Yesterday was another of those perfect Bay Area days. Blue skies, warm sun,
cool bay breezes. We made the most of it by taking the Alameda ferry over to
SBC Park to see the Giants play the Florida Marlins. The Giants won 6-3. Barry
Bonds hit a hard pop fly to center on his first at-bat, but that’s as daring
as the Marlins got all day with Barry at bat. He was intentionally walked four
times — fittingly, one of his teammates got a hit that allowed Bonds to score
the winning run.

Memorable moments:

  • It’s about the middle of the fifth inning. I mention to Melissa that the
    Giants pitcher has had a pretty good game after giving up two runs in the
    first inning. Not 15 second later, the pitcher gives up a home run — to the
    Marlins’ pitcher.
  • Hard foul ball gets ripped into the upper deck behind third base. A fan
    sticks his glove up to catch the ball, and the ball hits it so hard that the
    glove flies off the guy’s hands and lands about six rows behind him. Somebody
    has to toss the glove back down to its owner.

Getting ahead of myself. Here’s how the day went:

We line up to board the ferry, docked at Jack London Square in Oakland. It’s
$21 for two roundtrip tickets. It makes another stop in Alameda, then goes straight
to the ballpark across the bay in San Francisco.

These giant cranes at the Oakland port reminded me of those gaint war machines
in the second Star Wars movie.

Here’s the ferry stopping at SBC Park in San Francisco. Overheard: "You
know what SBC means? Some Big Corporation." The water over at left is McCovey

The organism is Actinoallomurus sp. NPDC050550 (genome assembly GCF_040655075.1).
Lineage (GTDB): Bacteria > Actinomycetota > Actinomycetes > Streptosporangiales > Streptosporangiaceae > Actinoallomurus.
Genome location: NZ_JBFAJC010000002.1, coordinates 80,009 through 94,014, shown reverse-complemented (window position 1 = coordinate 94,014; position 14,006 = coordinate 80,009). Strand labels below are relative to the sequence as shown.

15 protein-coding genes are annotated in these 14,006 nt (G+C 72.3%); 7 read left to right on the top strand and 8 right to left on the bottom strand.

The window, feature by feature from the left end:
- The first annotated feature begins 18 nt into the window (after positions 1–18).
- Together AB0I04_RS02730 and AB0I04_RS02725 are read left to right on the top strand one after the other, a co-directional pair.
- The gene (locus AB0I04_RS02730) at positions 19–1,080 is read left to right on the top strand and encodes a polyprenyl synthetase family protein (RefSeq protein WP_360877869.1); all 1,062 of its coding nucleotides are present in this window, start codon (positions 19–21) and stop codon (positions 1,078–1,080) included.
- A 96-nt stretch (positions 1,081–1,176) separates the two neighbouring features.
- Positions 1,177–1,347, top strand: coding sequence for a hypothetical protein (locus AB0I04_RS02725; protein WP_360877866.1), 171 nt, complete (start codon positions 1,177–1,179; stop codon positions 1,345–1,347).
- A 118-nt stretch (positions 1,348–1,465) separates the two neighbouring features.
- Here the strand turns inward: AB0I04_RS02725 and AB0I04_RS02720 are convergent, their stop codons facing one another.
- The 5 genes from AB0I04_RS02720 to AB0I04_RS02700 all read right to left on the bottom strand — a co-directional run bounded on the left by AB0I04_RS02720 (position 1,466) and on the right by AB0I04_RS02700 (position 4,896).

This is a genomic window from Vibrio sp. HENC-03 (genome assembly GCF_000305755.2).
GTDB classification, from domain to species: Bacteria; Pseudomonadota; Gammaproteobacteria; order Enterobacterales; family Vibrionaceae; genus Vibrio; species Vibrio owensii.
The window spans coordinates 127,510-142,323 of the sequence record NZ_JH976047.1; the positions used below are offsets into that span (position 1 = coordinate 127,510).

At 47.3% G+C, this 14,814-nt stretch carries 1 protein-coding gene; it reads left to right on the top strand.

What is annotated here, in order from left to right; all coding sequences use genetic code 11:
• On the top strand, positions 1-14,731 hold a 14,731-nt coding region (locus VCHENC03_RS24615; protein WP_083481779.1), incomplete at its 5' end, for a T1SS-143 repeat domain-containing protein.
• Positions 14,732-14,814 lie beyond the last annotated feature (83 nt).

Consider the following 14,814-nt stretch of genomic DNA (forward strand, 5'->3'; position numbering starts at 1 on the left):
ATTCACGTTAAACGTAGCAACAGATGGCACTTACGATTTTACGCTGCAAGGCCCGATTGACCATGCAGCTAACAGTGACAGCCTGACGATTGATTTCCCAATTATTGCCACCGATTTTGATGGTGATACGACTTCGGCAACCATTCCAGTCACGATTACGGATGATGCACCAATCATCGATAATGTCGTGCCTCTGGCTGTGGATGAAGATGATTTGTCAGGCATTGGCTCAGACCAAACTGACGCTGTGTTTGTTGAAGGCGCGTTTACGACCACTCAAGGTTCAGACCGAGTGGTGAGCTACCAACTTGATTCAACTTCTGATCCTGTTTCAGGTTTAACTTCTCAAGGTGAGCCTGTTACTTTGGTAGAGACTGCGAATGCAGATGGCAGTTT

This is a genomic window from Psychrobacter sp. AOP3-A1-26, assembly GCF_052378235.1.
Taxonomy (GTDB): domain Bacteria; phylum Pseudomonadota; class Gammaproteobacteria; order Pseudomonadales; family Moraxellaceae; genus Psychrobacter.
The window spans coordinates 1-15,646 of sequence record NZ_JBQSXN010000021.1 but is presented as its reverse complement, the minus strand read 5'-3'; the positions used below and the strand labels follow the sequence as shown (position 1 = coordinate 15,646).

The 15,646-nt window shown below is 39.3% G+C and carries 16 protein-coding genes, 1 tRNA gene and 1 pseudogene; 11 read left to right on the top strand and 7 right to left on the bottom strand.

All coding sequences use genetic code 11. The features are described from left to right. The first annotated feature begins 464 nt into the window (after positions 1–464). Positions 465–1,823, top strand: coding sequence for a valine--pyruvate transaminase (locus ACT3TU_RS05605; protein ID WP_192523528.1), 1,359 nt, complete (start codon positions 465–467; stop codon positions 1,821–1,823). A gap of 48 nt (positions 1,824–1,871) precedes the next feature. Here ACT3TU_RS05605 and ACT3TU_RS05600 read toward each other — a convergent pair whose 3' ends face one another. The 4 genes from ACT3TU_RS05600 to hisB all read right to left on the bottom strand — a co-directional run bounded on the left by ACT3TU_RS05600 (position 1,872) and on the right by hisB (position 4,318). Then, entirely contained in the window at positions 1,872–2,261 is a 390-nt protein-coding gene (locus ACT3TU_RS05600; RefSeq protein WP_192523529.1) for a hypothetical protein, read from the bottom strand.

Cove, where many a Bonds homer has splashed down.

If you stood here long enough you’d see one of Barry Bonds’ home runs sail
right over your left shoulder.

A couple of the whimsical adornments at the ballpark.

I have no idea who eats cotton candy these days, but somebody must like it.

Are seats were not far from here, behind home plate in the upper deck, about
six rows from the top. Nosebleed city, for sure, but a good place to see the
action far enough away that we could avoid seeing grown men scratch their private

The Giants went down 2-0 early in the game. This is a Giants guy tying the
score at 2-2.

It was a full house at 40,000-plus, with a nice view of the bay too boot.

The folks behind us are singing "Take me out to the ballgame," during
the Seventh Inning Stretch.

Everybody stood up when Bonds came home to score the go-ahead run.

The scoreboard is immense.

A fan goes wild when the Giants score a few insurance runs late in the game

Nice overview of our perspective in the stands.

Another patriotic visage to keep the Patriot Act defenders away.

When we got back to Jack London Square after the game was over, we stopped
by this old bar to grab a beer. Prices are much kinder ($4 vs. $7.75 at the
ballpark) and there’s the benefit of having actual writers like the guy at that
table (he really was wearing a beret!) scribbling into their notebooks. The
inside is dark and quirky, with the added advantage of a sloping floor resulting
from too many earthquakes. Supposedly Jack London used to hang out at this bar,
but even if he didn’t, he should’ve. It has room for about 15 people at maximum
capacity. It’s an obvious tourist trap, but it’s one of my favorite places in
the Bay Area. Always has cool bartenders on duty and good music in the CD player.
With any luck it will never become popular.

Here’s a sculpture of a wolf, because Jack London wrote about wolves. Had he
suspected he would inspire an urban shopping zone named in his honor, he probably
would’ve become a copy editor.